The infamous Winter Hill gangster was likely given the rings by former player Chris Nilan.

1986 Montreal Canadians Stanley Cup Championship Ring

Whitey Bulger was found guilty of multiple murders, and the FBI seized more than a million dollars of his money when he was captured.

Allegedly, Whitey Bulger wants only his Stanley Cup rings back.

According to ESPN (via the Globe), Bulger is fighting to get back his Montreal Canadiens 1986 Stanley Cup championship ring via court documents.

The government has the ring, and is “property that falls into a category eligible to be permanently seized.”

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Super Bowl Rings – The Growth Spurt Continues

Similar to an automotive magazine getting a hot new car for a test drive and comprehensive review, I finally get my hands on a new Ravens Super Bowl XLVII ring to examine and compare to it’s predecessors.

Packers Super Bowl I Ring, Denver Broncos Super Bowl XXXIII, Ring, New England Patriots Super Bowl XXXIX ring, and Baltimore Ravens Super Bowl XLVII ring
Pictured above: The Packers Superbowl I ring, the Broncos Super Bowl XXXIII ring from the ’98 season, the Patriots XXXVIII ring from the ’03 season and the Ravens ring from the 2012 season.

It’s common knowledge that championship rings are getting bigger and bigger. The growth has occurred in all four of the major professional sports – football, baseball, basketball and hockey.

The first Super Bowl ring, from the 1966 season, contained a single 1 carrot diamond. Immediately after the inaugural debut of Super Bowl rings, the rings started to grow in size and bling. This year’s Ravens ring looks like the biggest baddest ring ever, containing 243 diamonds and having a total carat weight of 3.75 carats.

Super Bowl rings appeared to have peaked in size and bling in 2010 when the Packers made a ring with over 100 diamonds and solid platinum (platinum is more expensive than gold). The belief that perhaps super bowl rings had finally peaked in size was because the following season, the Giants ring had plenty of bling, but did not contain as many diamonds and was smaller than the Packers ring from the year before.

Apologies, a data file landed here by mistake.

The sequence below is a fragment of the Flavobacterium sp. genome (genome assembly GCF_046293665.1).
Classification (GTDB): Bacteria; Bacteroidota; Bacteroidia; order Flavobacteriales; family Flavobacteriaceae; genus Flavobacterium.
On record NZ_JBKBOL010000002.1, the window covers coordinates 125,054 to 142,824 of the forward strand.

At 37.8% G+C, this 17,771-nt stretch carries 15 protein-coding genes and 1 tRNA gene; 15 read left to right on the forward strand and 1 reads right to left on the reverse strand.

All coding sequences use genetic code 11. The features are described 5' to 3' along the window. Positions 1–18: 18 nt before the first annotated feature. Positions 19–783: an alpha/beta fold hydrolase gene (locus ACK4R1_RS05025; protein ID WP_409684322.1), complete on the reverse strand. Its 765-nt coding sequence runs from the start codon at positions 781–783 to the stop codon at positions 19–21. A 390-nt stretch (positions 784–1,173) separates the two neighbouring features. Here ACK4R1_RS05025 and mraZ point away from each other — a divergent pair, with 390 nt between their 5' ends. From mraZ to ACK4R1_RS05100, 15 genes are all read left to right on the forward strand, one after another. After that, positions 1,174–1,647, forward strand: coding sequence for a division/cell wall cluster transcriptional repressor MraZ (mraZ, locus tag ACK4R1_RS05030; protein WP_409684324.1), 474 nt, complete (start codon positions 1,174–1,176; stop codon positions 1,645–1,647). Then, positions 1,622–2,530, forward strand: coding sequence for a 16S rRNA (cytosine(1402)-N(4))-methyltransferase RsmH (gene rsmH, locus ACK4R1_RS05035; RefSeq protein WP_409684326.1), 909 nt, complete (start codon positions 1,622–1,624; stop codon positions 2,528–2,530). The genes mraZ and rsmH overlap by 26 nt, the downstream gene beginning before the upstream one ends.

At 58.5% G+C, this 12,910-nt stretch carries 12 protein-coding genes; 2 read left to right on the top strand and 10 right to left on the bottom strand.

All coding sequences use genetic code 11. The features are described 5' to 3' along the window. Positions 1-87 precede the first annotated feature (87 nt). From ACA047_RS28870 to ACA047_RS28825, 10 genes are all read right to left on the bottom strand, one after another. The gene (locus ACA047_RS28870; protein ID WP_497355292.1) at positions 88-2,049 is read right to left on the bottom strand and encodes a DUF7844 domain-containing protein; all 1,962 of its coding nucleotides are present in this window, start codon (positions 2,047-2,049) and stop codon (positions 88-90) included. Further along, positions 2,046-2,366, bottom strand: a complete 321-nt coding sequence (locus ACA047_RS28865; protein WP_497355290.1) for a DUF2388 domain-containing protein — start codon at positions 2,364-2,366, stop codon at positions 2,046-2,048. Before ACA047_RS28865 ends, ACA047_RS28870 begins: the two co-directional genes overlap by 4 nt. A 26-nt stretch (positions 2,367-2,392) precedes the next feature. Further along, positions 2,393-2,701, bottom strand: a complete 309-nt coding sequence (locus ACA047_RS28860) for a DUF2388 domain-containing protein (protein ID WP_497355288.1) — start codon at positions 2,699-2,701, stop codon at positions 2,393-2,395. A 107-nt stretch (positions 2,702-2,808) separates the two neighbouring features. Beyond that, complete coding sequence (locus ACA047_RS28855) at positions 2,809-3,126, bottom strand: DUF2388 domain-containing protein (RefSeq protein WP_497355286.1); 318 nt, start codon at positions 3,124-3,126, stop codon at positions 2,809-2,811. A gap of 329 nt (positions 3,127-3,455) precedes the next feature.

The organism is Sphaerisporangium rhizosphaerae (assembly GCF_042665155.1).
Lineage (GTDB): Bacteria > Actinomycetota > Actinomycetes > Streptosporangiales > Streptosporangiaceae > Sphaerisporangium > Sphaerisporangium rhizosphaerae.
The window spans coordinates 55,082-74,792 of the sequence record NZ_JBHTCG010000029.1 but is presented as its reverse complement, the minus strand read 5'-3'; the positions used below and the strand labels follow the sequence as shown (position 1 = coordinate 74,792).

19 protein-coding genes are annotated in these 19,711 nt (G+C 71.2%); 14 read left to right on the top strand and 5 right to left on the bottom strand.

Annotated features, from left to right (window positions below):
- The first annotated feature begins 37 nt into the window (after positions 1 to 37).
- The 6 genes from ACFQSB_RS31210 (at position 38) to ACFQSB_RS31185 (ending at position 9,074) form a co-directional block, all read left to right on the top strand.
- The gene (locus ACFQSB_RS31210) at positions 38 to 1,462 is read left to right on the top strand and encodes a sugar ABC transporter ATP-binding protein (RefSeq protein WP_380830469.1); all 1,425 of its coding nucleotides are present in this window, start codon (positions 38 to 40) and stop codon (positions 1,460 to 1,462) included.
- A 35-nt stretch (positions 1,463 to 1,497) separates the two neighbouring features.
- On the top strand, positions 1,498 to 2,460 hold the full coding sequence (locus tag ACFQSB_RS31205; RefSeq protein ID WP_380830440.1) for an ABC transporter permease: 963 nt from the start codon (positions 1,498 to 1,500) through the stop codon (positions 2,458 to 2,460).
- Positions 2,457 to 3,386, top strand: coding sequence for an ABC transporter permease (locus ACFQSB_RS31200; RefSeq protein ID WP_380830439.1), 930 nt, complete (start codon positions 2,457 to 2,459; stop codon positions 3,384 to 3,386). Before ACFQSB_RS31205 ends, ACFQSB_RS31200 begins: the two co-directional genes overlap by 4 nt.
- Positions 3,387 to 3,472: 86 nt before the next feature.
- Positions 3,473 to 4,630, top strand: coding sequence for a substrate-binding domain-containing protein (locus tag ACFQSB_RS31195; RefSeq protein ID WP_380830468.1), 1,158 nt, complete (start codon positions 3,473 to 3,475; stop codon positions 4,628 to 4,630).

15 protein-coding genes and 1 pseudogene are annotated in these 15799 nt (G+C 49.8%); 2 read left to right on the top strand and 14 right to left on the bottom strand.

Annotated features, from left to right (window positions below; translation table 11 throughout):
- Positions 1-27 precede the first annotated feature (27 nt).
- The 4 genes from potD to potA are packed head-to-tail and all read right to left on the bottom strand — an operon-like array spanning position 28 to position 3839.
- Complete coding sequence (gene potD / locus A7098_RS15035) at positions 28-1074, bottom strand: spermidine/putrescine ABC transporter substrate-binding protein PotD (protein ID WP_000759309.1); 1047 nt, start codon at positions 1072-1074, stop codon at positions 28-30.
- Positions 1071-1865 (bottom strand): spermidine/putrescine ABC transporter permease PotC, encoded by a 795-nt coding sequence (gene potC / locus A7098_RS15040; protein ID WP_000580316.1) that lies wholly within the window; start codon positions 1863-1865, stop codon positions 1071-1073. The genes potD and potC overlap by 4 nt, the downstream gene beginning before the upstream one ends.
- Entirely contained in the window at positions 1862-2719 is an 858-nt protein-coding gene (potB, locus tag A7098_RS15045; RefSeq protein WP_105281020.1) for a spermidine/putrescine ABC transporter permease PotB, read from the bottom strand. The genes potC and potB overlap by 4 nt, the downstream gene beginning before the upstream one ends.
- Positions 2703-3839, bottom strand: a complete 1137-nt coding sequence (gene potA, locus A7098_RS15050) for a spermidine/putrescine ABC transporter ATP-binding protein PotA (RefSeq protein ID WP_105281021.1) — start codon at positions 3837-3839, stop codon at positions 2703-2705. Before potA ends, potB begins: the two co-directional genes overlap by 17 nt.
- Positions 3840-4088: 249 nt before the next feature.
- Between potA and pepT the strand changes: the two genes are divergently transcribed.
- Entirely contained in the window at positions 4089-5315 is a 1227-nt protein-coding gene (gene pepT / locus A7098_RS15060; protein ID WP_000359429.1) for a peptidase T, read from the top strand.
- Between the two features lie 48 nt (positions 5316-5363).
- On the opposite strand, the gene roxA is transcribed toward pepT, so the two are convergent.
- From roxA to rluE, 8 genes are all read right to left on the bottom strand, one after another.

Looks like the growth of super bowl rings has started again. This year’s Ravens ring contains 243 diamonds and weighs in at 88 grams. Although lighter than the Packers and Patriots rings (see photo above), weight can be deceiving. The Ravens ring is made of 10K gold, not 14K like the Patriots ring or the Packer platinum ring. 10K gold is around 15% lighter then 14K gold and much lighter than Platinum. Visually, the Ravens ring is physically the largest super bowl ring ever produced.

I can’t wait to see next year’s ring!

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San Francisco 49ers To Raffle An Authentic 2012 NFC Championship Ring

Here’s you chance to win authentic ring, just like Colin Kaepernick’s.

San Francisco 49ers Authentic NFC 2012 Championship Ring

An extremly lucky San Francisco 49ers fan will win the exact same NFC championship ring awarded to players from last year’s Super Bowl losing team.

The 49ers announced this week that they will hold a NFC championship ring raffle to benefit the 49ers Foundation Charity. Fans can buy five tickets for $10 to get a chance to win an authentic Tiffany and Co. ring that will come with the winner’s name and all the same features as the ones Colin Kaepernick and Aldon Smith were awarded.

The winner will be announced Oct. 1 and given the ring at a ceremony before an Oct. 13 home game against the Arizona Cardinals. Even better, the team will provide a cash prize to mitigate the winner’s tax liability resulting from winning the raffle and complete travel accommodations will be provided as well.

With the money going to charity, it’s a win-win situation for everyone.